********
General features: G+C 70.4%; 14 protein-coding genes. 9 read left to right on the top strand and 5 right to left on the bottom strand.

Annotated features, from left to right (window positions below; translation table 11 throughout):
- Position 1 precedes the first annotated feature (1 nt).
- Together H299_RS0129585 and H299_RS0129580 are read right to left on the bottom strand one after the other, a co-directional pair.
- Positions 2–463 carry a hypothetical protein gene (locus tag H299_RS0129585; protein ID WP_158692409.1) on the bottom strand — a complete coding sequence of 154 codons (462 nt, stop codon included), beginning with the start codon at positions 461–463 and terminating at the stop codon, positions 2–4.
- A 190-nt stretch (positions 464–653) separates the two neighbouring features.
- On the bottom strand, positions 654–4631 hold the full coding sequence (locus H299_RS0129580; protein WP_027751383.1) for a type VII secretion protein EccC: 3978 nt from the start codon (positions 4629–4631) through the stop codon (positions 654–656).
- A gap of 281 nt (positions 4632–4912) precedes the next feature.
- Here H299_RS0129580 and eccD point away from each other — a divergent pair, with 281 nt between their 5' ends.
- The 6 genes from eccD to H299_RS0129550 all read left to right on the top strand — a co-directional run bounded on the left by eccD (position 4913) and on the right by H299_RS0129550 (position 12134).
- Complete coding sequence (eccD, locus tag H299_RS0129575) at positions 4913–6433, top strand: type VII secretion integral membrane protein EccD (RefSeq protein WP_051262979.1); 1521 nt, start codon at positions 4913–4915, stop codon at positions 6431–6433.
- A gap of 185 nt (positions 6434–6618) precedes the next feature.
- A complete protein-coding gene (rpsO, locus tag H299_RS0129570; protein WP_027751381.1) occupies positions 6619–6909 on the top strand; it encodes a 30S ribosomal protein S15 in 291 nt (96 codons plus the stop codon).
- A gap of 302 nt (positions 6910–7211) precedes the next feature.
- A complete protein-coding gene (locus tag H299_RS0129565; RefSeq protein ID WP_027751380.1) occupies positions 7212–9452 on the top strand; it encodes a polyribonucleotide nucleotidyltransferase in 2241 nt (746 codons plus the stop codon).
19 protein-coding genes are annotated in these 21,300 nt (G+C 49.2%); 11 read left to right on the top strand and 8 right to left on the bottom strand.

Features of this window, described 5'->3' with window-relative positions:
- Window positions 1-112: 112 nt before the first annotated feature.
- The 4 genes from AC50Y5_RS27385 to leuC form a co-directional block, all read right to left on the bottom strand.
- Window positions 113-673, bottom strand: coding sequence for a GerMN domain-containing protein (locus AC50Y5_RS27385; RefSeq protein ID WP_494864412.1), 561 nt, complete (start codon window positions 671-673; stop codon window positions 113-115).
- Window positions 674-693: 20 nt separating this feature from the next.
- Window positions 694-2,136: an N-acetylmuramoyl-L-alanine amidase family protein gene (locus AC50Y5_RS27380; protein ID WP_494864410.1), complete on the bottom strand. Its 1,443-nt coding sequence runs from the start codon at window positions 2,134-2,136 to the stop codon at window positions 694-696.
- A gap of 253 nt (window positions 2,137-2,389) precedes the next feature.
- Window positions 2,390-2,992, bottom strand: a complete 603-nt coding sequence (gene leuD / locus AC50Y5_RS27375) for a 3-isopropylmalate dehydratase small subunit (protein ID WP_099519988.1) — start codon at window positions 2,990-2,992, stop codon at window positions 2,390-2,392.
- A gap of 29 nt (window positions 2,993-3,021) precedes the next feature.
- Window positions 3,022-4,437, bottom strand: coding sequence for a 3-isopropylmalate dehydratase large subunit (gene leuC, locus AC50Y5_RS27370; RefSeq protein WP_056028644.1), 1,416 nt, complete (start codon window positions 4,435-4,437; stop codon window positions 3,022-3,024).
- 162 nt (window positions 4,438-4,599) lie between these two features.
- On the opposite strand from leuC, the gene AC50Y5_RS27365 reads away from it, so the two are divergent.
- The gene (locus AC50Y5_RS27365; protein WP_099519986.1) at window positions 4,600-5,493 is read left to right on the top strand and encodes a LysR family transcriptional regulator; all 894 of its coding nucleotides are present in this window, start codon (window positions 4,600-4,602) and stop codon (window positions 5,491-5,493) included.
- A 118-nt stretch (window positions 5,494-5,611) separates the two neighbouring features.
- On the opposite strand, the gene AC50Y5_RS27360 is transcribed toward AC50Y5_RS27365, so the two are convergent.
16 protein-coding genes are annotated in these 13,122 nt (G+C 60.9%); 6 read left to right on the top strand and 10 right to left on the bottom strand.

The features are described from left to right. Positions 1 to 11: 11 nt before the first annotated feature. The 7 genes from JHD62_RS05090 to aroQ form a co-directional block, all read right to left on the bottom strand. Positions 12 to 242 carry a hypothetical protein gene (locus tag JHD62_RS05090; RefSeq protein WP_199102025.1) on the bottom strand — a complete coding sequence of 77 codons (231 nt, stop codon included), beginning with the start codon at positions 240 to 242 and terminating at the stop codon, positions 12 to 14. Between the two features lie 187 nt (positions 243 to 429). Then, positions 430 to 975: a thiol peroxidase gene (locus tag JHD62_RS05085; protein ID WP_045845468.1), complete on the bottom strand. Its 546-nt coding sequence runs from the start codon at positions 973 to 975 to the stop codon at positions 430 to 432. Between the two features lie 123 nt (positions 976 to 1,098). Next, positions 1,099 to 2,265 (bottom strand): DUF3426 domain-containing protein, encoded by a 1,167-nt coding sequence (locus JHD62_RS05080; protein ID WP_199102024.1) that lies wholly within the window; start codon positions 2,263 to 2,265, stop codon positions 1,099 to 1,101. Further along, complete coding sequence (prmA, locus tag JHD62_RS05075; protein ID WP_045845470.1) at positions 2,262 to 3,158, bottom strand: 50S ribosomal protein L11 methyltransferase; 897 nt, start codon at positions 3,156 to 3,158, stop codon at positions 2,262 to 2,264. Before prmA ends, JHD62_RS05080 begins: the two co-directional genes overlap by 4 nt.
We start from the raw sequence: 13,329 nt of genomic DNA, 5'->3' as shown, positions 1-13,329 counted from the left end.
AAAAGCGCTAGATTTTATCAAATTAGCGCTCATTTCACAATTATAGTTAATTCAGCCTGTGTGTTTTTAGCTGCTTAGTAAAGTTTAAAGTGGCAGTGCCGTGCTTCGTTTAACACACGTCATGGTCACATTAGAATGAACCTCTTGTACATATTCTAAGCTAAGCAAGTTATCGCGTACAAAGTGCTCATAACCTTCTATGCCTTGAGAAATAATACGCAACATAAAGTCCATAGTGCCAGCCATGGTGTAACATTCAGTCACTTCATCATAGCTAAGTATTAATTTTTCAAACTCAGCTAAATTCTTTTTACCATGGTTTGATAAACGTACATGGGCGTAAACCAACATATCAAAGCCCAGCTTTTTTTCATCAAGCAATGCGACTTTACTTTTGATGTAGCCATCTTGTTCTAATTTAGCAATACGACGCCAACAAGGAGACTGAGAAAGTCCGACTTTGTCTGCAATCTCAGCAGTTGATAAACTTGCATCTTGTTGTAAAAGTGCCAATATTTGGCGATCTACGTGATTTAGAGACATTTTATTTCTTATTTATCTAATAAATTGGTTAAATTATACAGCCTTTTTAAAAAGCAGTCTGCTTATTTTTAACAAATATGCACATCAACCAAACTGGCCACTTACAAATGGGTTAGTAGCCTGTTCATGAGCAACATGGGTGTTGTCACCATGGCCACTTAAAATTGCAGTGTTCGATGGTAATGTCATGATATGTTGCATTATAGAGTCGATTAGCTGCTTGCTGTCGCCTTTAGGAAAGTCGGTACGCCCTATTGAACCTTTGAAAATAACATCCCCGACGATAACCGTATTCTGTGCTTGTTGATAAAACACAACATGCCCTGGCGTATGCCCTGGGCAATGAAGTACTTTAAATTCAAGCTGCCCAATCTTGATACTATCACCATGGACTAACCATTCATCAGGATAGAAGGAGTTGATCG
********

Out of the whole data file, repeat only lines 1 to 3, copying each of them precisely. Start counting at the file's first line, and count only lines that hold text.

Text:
General features: G+C 70.4%; 14 protein-coding genes. 9 read left to right on the top strand and 5 right to left on the bottom strand.

Annotated features, from left to right (window positions below; translation table 11 throughout):
- Position 1 precedes the first annotated feature (1 nt).